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Earlier this week, I returned home from a conference in Israel with 30 CEOs of similar-sized North American Jewish federations. Amazingly, this was my 50th trip to Israel – what a blessing to have the opportunity to visit so many times!
The conference theme came from an incredible address by Israel’s President Reuven Rivlin at the 15th annual Herzliya Conference in July 2015. The conference had the following objectives:
•Deepen the understanding of the complex political, social, and economic issues and trends Israel is currently dealing with, and are also of strategic importance to North American Jewry (e.g. religious pluralism, social cohesion, minority integration, Arab-Jewish relations, entrepreneurship, etc.).
•Exposure to new opportunities, initiatives, and approaches for strengthening Israel engagement and fundraising that can be applied to local federations.
•Learn with and from colleagues.
Here are several trip highlights:
•Yossi Klein Halevi, journalist and senior fellow at the Shalom Hartman Institute in Jerusalem, shared his insights about Israel today. He always felt a two-state solution was the answer, but now is very unsure. He worries that Palestinian leaders will continue not to recognize the legitimacy of the State of Israel and rockets will come out of the West Bank. If that happens, Israel will have to respond and, once again, receive bad press in the court of world opinion.
But even worse, according to Halevi, is a one-state solution. Neither side, however, currently sees a two-state solution as satisfactory – they see it as a “contraction to their own claim for justice.”
In Halevi’s view, there are two main stumbling blocks towards a peace agreement – right of return for refugees and Jerusalem. He does not believe either side will be satisfied with the resolution on these two issues, and thus an agreement will remain elusive.
In the end, Halevi is most concerned that Israeli Jews and Diaspora Jews are speaking different languages. He feels American Jewry has a 1980s/1990s view of the current situation (it is about the settlements) and Israelis are far beyond that mindset (issues of trust and security).
•Yair Lapid, head of the Yesh Atid party, is the lead opposition to Prime Minister Netanyahu. He stated that the Palestinian leadership’s strategy (Israel to be blamed for the conflict, the settlements as the major stumbling block) has collapsed with the election of President Trump. At the same time, Prime Minister Netanyahu is challenged by embracing the new administration when 70 percent of Jews voted for the other party. With this, Lapid is concerned Israel is losing its bipartisan support in the United States.
•One major area of interest is the Bedouin community in Israel. When Israel was established in 1948, there were 12,000 Bedouins who became citizens. They were a nomadic community with their own customs and traditions.
It has been a challenge for Israel to integrate the Bedouin community into Israeli society. Today, the Negev (southern part of Israel) includes 240,000 Bedouins -- 160,000 live in “recognized towns” and the remainder live in 35-40 “unincorporated” villages (with no public services or utilities).There are huge issues of poverty and unemployment, very large family structures, and weak educational opportunities.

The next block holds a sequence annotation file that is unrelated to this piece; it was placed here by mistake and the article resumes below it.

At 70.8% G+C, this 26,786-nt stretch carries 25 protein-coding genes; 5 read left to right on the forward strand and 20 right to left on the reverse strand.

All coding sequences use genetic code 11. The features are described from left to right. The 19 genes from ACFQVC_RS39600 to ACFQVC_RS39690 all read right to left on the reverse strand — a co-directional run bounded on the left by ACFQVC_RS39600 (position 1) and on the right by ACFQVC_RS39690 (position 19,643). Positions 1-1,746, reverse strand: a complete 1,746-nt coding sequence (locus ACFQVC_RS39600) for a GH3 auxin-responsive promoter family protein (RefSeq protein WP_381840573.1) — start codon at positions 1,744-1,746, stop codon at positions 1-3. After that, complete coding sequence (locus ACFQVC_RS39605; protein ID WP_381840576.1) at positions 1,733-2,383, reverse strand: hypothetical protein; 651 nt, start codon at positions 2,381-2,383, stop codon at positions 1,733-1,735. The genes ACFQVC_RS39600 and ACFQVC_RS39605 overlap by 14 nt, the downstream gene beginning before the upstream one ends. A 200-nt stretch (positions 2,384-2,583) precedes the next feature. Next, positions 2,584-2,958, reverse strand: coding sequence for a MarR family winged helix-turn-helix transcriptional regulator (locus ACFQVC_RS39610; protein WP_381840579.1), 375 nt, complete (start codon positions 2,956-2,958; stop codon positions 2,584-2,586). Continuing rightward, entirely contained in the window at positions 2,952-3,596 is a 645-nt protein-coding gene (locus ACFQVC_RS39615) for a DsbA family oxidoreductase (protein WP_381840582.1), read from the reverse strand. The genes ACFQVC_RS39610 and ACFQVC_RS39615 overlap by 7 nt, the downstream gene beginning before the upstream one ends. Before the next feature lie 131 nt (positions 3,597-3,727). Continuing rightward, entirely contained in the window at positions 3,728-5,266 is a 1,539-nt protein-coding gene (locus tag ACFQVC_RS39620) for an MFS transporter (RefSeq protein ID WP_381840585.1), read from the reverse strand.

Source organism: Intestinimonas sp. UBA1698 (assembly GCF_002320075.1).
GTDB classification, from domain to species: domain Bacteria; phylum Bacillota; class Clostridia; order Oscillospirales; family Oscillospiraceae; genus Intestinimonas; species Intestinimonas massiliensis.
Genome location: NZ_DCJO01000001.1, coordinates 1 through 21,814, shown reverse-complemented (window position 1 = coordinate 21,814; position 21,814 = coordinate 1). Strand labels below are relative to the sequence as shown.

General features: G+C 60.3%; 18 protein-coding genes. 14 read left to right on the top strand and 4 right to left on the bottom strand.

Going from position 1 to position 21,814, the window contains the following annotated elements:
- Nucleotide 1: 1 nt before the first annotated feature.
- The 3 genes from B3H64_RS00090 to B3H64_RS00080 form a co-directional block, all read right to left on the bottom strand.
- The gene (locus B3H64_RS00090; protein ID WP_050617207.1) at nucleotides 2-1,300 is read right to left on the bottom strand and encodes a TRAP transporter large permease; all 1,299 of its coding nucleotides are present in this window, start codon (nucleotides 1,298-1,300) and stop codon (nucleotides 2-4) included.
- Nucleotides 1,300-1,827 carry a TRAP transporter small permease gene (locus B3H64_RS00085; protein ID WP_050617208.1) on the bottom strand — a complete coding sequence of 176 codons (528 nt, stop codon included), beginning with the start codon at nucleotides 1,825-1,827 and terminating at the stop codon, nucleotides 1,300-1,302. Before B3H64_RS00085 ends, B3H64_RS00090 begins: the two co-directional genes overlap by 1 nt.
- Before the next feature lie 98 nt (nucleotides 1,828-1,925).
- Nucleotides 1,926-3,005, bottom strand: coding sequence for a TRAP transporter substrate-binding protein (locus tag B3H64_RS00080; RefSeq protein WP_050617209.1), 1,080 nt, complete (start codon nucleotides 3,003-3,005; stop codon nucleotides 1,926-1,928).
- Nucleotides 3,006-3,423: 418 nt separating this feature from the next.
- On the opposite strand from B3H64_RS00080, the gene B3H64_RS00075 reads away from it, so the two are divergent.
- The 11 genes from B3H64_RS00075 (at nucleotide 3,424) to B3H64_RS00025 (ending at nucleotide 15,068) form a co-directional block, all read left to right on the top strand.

In partnership with the American Jewish Joint Distribution Committee (JDC) and the Joint Task Force on Arab Relations (which we help fund), Federations are doing our part to assist the Bedouin community. We visited the town of Lakkiya, a very large Bedouin town with real infrastructure. We continued past the town into the “unincorporated” part of Lakkiya and met an inspiring young man named Ibrahim.
Following high school, Ibrahim’s parents encouraged him to get his college degree (first in his family of 32 children – his father had three wives) and to become a PE teacher. Ibrahim did – yet hated the job. Then, starting with one truck he built the Lahav Transportation Company, now the largest in the Negev. He expanded into other businesses including a cheese factory and a factory supplying food to all the Bedouin schools in the area. He is not only providing needed services, he is also creating jobs and developing the Bedouin economy.
With his successes, and at just age 34, Ibrahim is giving back. With $300,000 of his own money, he founded three “Tamar Centers” across the area. These after-school and Friday all-day enrichment programs currently teach 200 Bedouin students (ages 10-18) English, physics and math. He wants to see these children be competitive in a 21st century world. They also provide classes for parents and teachers to enhance their skills and help enable the children to succeed. Ibrahim provides this at no cost. In addition, he covers all transportation costs for the students to get to the centers.
I am unsure of the word in Arabic, but Ibrahim is truly a mensch and beautiful philanthropist. I look forward to seeing what more he creates.
What were the “big takeaways?” Sadly, the important work (social and human services) of the Jewish Federation (and many other Jewish organizations) in Israel has been lost on North American Jewry. Instead of talking about the “wonders” of Israel (i.e. high tech, agriculture, people like Ibrahim) and the incredible social services we make happen, the conversation devolves into debates about the settlements and the conflict. Of course these are important issues, but to the Israelis these are minor issues compared to social challenges in the country.
Yossi Klein Halevi may be right when he said we are speaking “different languages” to one another. We just see the current “realities” through our own lenses. If we do not create a common language and dialogue, then we will see our communities perhaps disconnect even further. We must work hard not to allow this to happen.